We’re in the midst of Asexual Awareness Week, and guest writer Pip Williams shares their thoughts on the subject.
Asexuality continues to be much maligned by people within and beyond the LGBTQ+ community, and often seen as something of a joke. Prominent gay activists make cutting comments about not understanding what asexual people stand to gain from visibility, from Pride, from awareness campaigns. All too often, a lack of sexual attraction is conflated with celibacy and aromanticism; topics that are not unrelated but that often overlap, rather than coming as a package deal with no opt-out option.
On Twitter, one user pointed out that an ‘Awareness Week’ for asexuality seemed to set the bar depressingly low.
It’s easy to forget – even within the LGBTQ+ community – that there are people whose sexual orientation, or lack thereof, is completely unacknowledged by the world around them. For gay, lesbian, bisexual and even transgender individuals, awareness is no longer a problem on the same scale. The world knows these orientations and gender identities exist, even if they are not always afforded the respect they deserve. Awareness does not always lead to a reduction in oppressive and harmful behaviours, so why is there a week dedicated to this most basic of aims?
It’s easy to forget – even within the LGBTQ+ community – that there are people whose sexual orientation, or lack thereof, is completely unacknowledged by the world around them.
A connected and oft-broached question is that of what asexual people stand to gain from greater awareness and ‘allyship’. When this question comes from within the LGBTQ+ community, the answer is exasperatingly obvious. The relief of knowing your own normality – of knowing that your individual experience can fit in somewhere alongside others that are similar – can be life changing. The assumption that all individuals share sexual attraction as a common and homogenous experience can be as alienating to asexual people as cisheteronormativity can be to LGBTQ+ individuals.
Visitors to the website of Asexual Awareness Week are greeted with an introduction somewhat less bleak than the low bar seemingly set by the event’s name:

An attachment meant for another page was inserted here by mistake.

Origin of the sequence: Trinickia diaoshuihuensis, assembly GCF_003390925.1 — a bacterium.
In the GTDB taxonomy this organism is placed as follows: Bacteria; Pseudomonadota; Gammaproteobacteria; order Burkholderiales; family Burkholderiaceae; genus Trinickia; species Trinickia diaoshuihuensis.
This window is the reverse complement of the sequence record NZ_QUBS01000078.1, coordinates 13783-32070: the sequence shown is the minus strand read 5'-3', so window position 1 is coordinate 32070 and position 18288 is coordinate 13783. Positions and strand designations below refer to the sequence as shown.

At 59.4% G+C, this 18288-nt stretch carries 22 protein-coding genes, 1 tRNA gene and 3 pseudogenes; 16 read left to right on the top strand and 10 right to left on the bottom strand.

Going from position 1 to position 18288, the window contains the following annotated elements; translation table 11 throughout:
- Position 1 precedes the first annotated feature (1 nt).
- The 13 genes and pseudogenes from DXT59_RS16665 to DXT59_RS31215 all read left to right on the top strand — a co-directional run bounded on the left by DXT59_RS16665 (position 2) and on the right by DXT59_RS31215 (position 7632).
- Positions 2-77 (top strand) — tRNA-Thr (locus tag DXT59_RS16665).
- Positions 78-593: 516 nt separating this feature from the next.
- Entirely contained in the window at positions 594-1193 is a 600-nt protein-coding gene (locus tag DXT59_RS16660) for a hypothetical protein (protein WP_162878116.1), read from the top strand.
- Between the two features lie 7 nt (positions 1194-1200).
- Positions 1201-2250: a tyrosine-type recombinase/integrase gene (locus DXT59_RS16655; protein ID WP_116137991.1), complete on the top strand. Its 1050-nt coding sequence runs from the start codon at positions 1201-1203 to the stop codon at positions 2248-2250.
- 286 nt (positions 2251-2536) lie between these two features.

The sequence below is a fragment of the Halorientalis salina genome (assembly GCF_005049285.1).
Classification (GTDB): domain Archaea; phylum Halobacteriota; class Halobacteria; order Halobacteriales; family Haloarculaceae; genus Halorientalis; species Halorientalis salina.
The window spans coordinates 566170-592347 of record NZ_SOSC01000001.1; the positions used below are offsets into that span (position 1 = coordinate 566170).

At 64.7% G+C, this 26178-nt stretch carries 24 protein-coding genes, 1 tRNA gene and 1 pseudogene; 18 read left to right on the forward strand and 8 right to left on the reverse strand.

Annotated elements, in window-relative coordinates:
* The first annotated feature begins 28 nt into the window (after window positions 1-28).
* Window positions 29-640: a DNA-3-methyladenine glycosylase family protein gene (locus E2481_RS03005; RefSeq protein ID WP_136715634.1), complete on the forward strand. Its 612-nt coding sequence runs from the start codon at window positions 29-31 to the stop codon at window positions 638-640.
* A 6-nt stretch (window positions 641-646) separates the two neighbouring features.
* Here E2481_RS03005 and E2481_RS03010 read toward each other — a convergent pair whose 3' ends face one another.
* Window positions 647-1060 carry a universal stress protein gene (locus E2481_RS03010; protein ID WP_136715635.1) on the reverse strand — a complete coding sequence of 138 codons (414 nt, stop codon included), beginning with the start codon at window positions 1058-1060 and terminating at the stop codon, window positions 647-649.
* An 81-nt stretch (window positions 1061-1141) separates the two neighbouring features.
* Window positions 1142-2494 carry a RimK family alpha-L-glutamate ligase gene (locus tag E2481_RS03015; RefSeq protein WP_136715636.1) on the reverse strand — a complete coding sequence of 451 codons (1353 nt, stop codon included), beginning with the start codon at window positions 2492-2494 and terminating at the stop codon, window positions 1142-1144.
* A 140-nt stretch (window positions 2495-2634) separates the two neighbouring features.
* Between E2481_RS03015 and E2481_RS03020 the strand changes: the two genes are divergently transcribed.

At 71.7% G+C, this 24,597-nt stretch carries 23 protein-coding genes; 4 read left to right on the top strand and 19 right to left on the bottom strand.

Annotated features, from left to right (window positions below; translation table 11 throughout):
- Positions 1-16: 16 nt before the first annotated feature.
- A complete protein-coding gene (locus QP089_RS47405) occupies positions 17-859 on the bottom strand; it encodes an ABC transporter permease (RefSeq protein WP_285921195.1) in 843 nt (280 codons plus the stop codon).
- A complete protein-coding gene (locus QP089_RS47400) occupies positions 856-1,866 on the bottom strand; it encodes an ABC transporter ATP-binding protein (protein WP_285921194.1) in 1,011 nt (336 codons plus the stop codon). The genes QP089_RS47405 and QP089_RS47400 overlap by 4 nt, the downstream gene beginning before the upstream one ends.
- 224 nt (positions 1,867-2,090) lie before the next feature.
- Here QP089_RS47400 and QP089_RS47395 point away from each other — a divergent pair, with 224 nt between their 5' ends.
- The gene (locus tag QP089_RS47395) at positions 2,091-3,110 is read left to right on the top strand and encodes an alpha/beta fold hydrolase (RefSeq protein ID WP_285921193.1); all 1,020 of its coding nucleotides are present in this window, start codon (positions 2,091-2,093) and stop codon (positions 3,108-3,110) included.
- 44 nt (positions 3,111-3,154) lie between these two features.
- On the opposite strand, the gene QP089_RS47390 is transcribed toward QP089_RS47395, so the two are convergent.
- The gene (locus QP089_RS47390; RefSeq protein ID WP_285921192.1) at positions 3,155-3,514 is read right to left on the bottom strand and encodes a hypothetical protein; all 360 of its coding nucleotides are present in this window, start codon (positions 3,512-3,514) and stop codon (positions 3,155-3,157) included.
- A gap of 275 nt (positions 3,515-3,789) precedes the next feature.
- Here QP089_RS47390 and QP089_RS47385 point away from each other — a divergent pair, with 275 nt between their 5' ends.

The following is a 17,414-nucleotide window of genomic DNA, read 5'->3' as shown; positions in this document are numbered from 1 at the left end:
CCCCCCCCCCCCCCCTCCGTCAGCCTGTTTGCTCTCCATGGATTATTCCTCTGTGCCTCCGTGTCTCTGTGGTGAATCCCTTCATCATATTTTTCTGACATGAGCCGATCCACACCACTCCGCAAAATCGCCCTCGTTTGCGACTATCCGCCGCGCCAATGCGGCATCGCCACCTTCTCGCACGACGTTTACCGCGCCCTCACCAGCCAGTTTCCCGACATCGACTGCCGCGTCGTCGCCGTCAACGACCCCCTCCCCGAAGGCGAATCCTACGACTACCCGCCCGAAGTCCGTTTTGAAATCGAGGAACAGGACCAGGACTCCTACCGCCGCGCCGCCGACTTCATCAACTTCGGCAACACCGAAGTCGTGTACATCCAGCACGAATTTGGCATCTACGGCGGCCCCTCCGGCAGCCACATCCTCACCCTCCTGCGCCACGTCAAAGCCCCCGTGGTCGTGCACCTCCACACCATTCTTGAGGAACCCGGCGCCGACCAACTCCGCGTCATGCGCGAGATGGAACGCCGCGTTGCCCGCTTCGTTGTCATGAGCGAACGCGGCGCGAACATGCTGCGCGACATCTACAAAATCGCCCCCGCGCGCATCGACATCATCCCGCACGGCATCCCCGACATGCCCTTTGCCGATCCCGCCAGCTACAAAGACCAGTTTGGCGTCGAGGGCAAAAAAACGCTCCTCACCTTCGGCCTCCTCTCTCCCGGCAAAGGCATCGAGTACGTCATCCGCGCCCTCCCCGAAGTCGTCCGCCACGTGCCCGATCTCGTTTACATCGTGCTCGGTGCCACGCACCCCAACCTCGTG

“Asexual Awareness Week is an international campaign that seeks to educate about [asexual] experiences and to create materials that are accessible to our community and our allies around the world.”
Education based on experience is the key here. Asexual people – and indeed asexual experiences – are no more a monolith than those of any other orientation. Like sexuality, asexuality is a spectrum. Whilst fewer people may belong to this spectrum, the breadth of experience is no less varied.
The relief of knowing your own normality – of knowing that your individual experience can fit in somewhere alongside others that are similar – can be life changing.
Many asexual people experience a degree of repulsion towards genitalia or sexual acts. Many simply do not have an active desire or attraction to engage in sexual acts. Some asexual people are celibate, some are not, and some are sexually active according to very specific terms and circumstances. Some asexual people do not experience romantic attraction or have any wish to engage in romantic relationships with others, whilst others do. Those who do may experience hetero- or homo- or bi- or panromantic attraction. There are asexual people of all classes, races and genders, and degrees of ability or mental health. There are asexual people who consider themselves queer, and asexual people who do not. There are people who perch somewhere between asexuality and allosexuality, whether under a label such as demisexual or grey-asexual or under no labels at all. Surely it’s easy to see how reductive and dismissive it is to reduce this breadth of experience to a single stereotype?
This Asexual Awareness Week, make it a point to broaden your understanding of asexuality as a spectrum. Make it a point to be kind and thoughtful, and inclusive of asexuality in your discussions of sexuality as a whole. Remember that you never know who might be listening, or who you might help to discover themselves. Know that you might be challenged to explore your own experience and understanding of sexuality in the process.
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